Her Illness Taught Me How to Live

Her illness was my lesson. It was my wake up call.

Her illness nearly broke my family. It knocked us down harder and lower than we could have imagined.

There were days we wanted to run away from it, and so did she. In fact, a few times she tried. She was tired of feeling as if she was a burden to us.

No wife and mother wants to live her life stuck in a hospital bed, watching her children grow and live their lives from the inside of a house. No wife wants to depend on her husband each evening to feed her and her daughter to get her ready for bed.

No mother wants to sit idle as her children experience the world and then come home to briefly report those lessons to her.

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My mother was diagnosed with multiple sclerosis not long after my brother was born. She was told not to have more children because it may make her symptoms worse; it could shorten her span of life.

But she wanted a girl, too, so her and my father didn't listen, and hoped for the best.

I began taking care of my mother at age eleven. I spent my childhood watching her body fail her.

I was the daughter of a very ill mother with a disease that I knew would take her from us one day.

I remember when her walking became fragile and she began using a cane. I remember the transition from the cane to the walker, and the walker to the wheelchair. She relapsed like clockwork, always after an illness as simple as common cold.

I remember when she could no longer walk up the stairs to her bedroom, so she crawled, and I followed her. And then when she had no more strength to pull herself up those stairs, we installed a chair lift and we helped her onto it each night.

And when that was too much for her to do, we removed the couch from our humble living room, replacing it with a hospital bed where she would spend more than a decade of her life.

I remember when her meals had to be pureed for her to be able to eat them, as she lost her ability to swallow. When she tried and tried, but could no longer lift her own legs. I remember her constant apologies when she asked for help for simple tasks, like a drink of water or to adjust her head because her neck felt strained from being in the same position for too long.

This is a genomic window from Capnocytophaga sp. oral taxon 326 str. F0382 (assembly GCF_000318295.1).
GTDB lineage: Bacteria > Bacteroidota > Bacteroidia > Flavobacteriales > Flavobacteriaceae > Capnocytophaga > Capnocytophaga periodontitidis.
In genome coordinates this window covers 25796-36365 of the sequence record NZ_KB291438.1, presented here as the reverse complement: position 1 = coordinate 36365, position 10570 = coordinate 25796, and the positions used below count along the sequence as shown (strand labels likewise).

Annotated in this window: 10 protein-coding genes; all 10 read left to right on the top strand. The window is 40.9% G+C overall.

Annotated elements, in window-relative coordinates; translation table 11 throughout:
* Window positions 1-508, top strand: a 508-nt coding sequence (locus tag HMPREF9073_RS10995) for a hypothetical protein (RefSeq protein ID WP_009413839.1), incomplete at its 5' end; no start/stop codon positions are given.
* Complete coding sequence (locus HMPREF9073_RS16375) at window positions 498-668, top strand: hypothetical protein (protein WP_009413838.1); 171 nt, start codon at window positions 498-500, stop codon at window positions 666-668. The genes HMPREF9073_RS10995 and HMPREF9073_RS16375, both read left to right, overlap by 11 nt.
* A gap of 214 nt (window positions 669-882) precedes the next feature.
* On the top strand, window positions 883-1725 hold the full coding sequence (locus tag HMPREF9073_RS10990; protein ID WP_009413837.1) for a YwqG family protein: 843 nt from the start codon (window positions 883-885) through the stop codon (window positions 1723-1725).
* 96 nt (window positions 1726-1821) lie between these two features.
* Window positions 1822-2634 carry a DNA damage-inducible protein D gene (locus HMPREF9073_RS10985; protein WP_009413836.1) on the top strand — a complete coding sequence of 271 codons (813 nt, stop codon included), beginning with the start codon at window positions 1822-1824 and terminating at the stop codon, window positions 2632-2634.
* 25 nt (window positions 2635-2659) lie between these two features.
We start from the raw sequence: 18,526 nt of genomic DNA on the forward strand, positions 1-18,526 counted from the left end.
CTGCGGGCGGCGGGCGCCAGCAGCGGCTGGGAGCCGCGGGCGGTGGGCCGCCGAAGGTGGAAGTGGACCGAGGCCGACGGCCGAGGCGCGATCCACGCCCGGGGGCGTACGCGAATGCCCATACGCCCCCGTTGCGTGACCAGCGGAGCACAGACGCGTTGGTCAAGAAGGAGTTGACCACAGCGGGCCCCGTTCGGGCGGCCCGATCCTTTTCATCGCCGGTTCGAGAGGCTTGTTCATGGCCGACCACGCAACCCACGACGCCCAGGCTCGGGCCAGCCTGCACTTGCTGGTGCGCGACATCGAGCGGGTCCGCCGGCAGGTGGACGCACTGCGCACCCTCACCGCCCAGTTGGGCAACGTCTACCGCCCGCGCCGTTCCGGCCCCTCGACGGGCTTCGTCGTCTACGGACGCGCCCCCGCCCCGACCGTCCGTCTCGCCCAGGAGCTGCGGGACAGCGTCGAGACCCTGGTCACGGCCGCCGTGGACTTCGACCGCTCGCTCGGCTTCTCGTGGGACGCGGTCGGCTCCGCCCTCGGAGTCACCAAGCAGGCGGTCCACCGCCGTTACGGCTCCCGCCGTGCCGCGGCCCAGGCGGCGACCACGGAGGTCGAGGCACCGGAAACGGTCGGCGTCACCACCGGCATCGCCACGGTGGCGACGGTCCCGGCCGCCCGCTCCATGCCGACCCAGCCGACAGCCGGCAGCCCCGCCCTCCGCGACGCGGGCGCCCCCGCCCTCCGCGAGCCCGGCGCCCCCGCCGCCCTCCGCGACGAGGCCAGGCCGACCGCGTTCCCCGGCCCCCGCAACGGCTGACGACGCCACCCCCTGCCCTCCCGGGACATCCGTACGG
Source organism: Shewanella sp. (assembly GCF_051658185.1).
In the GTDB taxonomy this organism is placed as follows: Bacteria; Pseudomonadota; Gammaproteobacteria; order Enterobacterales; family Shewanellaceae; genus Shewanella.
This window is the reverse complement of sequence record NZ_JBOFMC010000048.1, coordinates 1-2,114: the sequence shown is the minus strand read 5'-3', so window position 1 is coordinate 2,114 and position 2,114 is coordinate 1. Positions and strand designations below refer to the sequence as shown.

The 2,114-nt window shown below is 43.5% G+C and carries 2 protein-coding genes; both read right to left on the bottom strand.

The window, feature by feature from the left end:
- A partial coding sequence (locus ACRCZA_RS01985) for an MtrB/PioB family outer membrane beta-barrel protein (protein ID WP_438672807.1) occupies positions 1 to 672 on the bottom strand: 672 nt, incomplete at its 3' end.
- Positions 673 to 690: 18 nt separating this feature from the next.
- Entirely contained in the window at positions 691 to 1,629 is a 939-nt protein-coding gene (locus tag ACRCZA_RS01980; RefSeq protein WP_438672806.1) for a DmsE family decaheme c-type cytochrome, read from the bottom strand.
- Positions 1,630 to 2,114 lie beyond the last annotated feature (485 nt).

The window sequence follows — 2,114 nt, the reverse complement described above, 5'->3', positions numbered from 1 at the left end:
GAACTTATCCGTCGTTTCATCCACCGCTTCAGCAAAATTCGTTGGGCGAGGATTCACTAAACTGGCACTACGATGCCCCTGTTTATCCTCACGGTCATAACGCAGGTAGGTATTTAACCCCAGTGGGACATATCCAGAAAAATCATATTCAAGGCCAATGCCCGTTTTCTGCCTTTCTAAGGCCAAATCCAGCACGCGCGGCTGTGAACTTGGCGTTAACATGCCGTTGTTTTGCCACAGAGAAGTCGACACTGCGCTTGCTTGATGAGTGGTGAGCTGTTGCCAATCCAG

I vividly recall her last attempt at driving. She loaded both my bother and me up into our old Monte Carlo parked in the garage. She was wearing her old, ratty green coat that had too many tissues stuffed in the pockets. She sat at the steering wheel as we waited in the backseat for her to start the car and back out of the driveway. But instead turning the key, she just sat there, hands trembling on the wheel (not due to nerves, that was just another symptom of the MS) and sobbed. She knew she would never drive again. She knew she could no longer safely transport her own children to a place as common as the grocery store.

I don't even remember how old I was or what we did that day, but I do remember going back in the house wondering what my mother was feeling. I honestly can't remember much about my childhood, but what I do recall is all centered around my mother.

I can't remember my favorite books or television shows, my favorite outdoor activity or even my favorite outfit.

But I can remember when my mother melted a plastic spoon on top of the stove, her lumpy mashed potatoes and her too-large purse with a million receipts and loads of tissues.

I can't remember the last time she brushed my hair or the last time she helped me pick out my clothes, but I can remember how her struggles made me feel.

As angry as I was at God for many years for giving us this life, for stripping my mother of her motherhood, for stealing my able-bodied mother from me, I now know that he gave us so much more.

We had to become broken in order to find out who we could be.

My brother is now 30, a wonderful husband and avid cyclist who's sense of humor could light up the skies. He got that from our mother, who despite her physical position, always greeted you with a smile and a goofy laugh.

My father, now a wonderful grandfather, took longer to bounce back, but has turned into a man who gives with his whole heart and who is no longer angry. His family had to fall apart for him to piece himself back together.

And I'm now a wife and mother myself. To say that I'm an advocate for health and wellness is an understatement. And I try very hard to raise my children with the lessons my mother taught me, the lessons she doesn't know she instilled...

...Everything can change in an instant.

...Your body is a gift.

...You, well, you can emotionally and mentally overcome anything.

...Keep God as your center no matter what you're going through.

...And most importantly, the legacy you leave behind can be greater than you ever imagined.

To follow Whitney on her journey through motherhood, visit her Facebook page.